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At times I have a variable that I want to default to something and if something else is set change it to something else.

The question is. What is preferred? Setting the default value and then changing it if the condition is met or setting the condition only once depending on the initial check with an added else?

Example in code.

if x:
    y = '%s-other' % x
else:
    y = 'some_default'

The other option would be.

y = 'some_default'
if x:
    y = '%s-other' % x

This isn't always an argument passed in to a function so kwargs is not something I want to rely on here.

Personally, the second one seems to be a lot more clear to me but what I have yet to find any sort of opinion by anyone on this.

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Note you can format lines as code by indenting them four spaces. The "{}" button in the editor toolbar does this for you. Edit your question and try it out. Click the orange question mark in the editor toolbar for more information and tips on formatting. –  outis Jan 4 '12 at 19:38
1  
Near identical dupe of stackoverflow.com/questions/8730946/… –  tkone Jan 4 '12 at 19:45
    
It is a near identical dupe but different, I asked both of them :) I could have consolidated it in to one. Not sure if I can do that now? –  ScottZ Jan 4 '12 at 20:18
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3 Answers 3

How about this:

y = '%s-other' % x if x else 'some_default'
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As Rob pointed out,

y = '%s-other' % x if x else 'some_default'

is a very common construct across various language

Python provides some more alternatives and the choice depends on the User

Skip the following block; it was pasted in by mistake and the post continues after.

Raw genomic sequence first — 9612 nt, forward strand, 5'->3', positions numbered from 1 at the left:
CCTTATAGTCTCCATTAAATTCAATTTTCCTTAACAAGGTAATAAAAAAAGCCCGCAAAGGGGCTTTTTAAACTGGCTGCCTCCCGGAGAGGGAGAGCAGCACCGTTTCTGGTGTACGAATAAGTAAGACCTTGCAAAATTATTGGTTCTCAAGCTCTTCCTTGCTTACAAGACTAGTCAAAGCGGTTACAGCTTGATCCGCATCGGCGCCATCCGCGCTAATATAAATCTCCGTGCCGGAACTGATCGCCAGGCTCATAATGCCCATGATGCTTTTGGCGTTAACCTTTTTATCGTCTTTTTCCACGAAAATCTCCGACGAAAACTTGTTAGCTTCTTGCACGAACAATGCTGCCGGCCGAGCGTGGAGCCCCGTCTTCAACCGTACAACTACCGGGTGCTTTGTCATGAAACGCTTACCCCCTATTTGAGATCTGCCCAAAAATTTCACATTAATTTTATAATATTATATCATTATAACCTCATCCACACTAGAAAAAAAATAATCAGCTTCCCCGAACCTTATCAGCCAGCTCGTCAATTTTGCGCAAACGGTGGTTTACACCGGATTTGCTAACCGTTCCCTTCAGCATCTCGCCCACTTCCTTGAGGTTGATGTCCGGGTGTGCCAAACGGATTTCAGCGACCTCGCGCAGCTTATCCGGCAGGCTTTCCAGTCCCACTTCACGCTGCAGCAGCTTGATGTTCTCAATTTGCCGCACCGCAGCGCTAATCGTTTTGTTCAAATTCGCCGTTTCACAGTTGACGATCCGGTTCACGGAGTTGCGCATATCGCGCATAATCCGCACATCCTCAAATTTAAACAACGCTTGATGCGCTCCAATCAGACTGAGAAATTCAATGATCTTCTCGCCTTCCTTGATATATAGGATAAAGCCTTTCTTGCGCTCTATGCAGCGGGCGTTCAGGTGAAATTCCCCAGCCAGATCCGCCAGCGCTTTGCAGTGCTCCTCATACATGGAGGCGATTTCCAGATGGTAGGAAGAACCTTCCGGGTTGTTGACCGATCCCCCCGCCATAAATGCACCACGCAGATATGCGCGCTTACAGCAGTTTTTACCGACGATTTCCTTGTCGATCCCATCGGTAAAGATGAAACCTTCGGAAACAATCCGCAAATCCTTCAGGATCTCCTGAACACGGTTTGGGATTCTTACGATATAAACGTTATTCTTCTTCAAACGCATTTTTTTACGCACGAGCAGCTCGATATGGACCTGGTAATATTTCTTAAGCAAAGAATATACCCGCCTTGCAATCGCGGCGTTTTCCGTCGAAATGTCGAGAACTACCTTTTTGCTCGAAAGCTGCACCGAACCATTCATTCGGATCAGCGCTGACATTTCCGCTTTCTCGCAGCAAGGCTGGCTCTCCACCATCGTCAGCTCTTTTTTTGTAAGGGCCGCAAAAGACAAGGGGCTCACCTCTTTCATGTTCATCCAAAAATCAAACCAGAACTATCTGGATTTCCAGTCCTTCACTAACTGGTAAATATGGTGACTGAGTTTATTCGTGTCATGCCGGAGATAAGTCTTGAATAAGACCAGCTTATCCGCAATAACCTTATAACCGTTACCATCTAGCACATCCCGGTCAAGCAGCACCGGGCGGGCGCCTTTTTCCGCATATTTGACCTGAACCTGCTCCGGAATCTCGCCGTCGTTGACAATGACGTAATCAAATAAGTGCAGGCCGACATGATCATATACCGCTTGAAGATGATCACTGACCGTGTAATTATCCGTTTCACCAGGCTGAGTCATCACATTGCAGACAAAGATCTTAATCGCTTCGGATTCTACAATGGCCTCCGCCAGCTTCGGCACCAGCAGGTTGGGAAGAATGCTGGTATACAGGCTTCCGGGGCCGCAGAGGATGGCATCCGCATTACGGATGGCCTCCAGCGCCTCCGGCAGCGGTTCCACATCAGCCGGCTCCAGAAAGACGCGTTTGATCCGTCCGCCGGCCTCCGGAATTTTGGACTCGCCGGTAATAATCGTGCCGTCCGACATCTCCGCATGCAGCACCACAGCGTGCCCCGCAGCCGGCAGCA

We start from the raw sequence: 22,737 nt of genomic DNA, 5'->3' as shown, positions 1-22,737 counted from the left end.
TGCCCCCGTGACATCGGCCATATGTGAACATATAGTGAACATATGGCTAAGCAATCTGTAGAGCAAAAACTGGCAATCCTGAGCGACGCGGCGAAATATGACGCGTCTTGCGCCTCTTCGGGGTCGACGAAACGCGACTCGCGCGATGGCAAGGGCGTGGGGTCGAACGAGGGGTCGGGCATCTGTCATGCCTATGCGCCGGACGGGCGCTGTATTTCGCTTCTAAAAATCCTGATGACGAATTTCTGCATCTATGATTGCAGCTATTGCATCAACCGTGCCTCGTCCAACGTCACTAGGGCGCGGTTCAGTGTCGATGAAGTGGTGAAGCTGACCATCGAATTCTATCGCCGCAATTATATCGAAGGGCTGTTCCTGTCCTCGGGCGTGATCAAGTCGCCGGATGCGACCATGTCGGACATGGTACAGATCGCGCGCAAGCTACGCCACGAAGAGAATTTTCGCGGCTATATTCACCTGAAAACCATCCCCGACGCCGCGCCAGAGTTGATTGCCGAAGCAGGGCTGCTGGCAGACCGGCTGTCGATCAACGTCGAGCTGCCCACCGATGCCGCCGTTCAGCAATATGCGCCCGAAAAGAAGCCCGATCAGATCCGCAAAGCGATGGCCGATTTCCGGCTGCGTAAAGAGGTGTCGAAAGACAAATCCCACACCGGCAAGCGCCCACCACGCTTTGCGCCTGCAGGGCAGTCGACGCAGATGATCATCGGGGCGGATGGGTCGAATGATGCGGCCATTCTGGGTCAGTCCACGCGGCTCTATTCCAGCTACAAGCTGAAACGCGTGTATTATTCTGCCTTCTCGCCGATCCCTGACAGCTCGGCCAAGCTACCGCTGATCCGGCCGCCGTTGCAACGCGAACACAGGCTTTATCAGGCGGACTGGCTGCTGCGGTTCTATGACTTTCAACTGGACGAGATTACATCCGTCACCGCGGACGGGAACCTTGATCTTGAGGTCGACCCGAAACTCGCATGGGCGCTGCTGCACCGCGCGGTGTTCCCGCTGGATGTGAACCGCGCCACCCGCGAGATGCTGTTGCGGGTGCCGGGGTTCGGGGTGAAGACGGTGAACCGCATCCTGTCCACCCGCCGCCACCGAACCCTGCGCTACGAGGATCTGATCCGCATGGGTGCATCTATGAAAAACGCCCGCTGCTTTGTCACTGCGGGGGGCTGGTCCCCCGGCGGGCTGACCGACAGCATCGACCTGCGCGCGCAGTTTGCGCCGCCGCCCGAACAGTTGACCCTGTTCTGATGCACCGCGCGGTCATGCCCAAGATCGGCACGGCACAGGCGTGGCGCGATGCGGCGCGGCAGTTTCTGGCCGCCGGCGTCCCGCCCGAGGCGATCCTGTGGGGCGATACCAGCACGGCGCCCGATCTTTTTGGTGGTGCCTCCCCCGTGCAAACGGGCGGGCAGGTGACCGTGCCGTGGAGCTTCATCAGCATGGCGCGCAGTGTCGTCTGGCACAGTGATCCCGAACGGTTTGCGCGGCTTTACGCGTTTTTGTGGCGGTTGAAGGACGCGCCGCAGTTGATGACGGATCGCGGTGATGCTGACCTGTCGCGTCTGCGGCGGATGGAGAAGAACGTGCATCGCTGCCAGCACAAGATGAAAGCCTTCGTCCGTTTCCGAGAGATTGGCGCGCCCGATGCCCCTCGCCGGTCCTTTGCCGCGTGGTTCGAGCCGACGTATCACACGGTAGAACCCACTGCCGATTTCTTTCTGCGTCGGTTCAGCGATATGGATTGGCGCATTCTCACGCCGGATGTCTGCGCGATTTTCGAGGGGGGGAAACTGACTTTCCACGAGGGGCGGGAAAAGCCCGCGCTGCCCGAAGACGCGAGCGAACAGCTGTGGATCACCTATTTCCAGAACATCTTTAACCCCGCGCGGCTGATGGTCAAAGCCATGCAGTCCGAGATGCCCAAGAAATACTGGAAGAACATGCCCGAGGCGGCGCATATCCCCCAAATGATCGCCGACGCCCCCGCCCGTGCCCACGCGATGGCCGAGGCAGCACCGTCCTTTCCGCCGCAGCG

y = ['some_default','%s-other'][x!=None]

If you are dealing with dictionary, it already has two options

  1. Use setdefault like x.setdefault(some_key,some_default)=other
  2. Use collections.defaultdict

The other's you posted are also valid but not very pythonic but yet you will encounter lot of code with your quoted style.

To me, as long as a program is readable, efficient, we should not be too bogged down to make some contruct pythonic which often deviates the focus.

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+1 for the alternatives, although bool(x) may be better than x!=None in the array indexing option. –  Andrew Clark Jan 4 '12 at 20:05
2  
1. Rob's variant is better than [if_false, if_true][cond]. If you still use it then None is a singleton in Python so it should be x is not None instead of x != None. 2. y = x.setdefault(some_key, 'some_default'), otherwise it SyntaxError: can't assign to function call. –  J.F. Sebastian Jan 5 '12 at 0:32
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More sugar to other answers:

y = x and '%s-other' % x or 'some_default'

But this one may scare people so I'd recomend to use Rob's one :)

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